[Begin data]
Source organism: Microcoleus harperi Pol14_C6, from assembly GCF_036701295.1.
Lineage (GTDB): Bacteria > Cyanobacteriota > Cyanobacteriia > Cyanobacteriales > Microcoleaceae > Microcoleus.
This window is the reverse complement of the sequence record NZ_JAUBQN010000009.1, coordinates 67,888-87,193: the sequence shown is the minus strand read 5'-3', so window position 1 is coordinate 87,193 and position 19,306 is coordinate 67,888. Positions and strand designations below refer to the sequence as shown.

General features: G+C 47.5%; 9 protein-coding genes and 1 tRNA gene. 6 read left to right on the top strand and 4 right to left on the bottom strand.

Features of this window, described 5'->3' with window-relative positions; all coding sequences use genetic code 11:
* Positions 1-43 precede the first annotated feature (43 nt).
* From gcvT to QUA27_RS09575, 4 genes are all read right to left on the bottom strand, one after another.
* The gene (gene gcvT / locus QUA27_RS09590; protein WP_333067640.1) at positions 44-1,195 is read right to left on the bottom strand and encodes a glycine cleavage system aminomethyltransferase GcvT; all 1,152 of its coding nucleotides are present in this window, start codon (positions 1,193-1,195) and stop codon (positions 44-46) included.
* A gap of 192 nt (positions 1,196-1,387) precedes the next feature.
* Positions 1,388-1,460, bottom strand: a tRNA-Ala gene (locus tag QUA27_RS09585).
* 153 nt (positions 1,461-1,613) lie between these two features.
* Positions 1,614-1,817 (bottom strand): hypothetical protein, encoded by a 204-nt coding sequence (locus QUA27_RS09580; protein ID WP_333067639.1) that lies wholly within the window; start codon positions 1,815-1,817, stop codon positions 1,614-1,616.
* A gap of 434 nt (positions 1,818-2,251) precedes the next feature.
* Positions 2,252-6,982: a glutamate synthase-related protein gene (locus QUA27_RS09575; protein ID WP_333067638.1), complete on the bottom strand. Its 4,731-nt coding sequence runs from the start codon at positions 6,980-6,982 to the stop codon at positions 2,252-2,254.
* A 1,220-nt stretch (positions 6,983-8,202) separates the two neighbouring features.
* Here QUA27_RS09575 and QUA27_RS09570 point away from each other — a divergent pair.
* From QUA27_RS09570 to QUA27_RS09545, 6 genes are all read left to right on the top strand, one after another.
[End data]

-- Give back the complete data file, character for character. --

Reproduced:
Source organism: Microcoleus harperi Pol14_C6, from assembly GCF_036701295.1.
Lineage (GTDB): Bacteria > Cyanobacteriota > Cyanobacteriia > Cyanobacteriales > Microcoleaceae > Microcoleus.
This window is the reverse complement of the sequence record NZ_JAUBQN010000009.1, coordinates 67,888-87,193: the sequence shown is the minus strand read 5'-3', so window position 1 is coordinate 87,193 and position 19,306 is coordinate 67,888. Positions and strand designations below refer to the sequence as shown.

General features: G+C 47.5%; 9 protein-coding genes and 1 tRNA gene. 6 read left to right on the top strand and 4 right to left on the bottom strand.

Features of this window, described 5'->3' with window-relative positions; all coding sequences use genetic code 11:
* Positions 1-43 precede the first annotated feature (43 nt).
* From gcvT to QUA27_RS09575, 4 genes are all read right to left on the bottom strand, one after another.
* The gene (gene gcvT / locus QUA27_RS09590; protein WP_333067640.1) at positions 44-1,195 is read right to left on the bottom strand and encodes a glycine cleavage system aminomethyltransferase GcvT; all 1,152 of its coding nucleotides are present in this window, start codon (positions 1,193-1,195) and stop codon (positions 44-46) included.
* A gap of 192 nt (positions 1,196-1,387) precedes the next feature.
* Positions 1,388-1,460, bottom strand: a tRNA-Ala gene (locus tag QUA27_RS09585).
* 153 nt (positions 1,461-1,613) lie between these two features.
* Positions 1,614-1,817 (bottom strand): hypothetical protein, encoded by a 204-nt coding sequence (locus QUA27_RS09580; protein ID WP_333067639.1) that lies wholly within the window; start codon positions 1,815-1,817, stop codon positions 1,614-1,616.
* A gap of 434 nt (positions 1,818-2,251) precedes the next feature.
* Positions 2,252-6,982: a glutamate synthase-related protein gene (locus QUA27_RS09575; protein ID WP_333067638.1), complete on the bottom strand. Its 4,731-nt coding sequence runs from the start codon at positions 6,980-6,982 to the stop codon at positions 2,252-2,254.
* A 1,220-nt stretch (positions 6,983-8,202) separates the two neighbouring features.
* Here QUA27_RS09575 and QUA27_RS09570 point away from each other — a divergent pair.
* From QUA27_RS09570 to QUA27_RS09545, 6 genes are all read left to right on the top strand, one after another.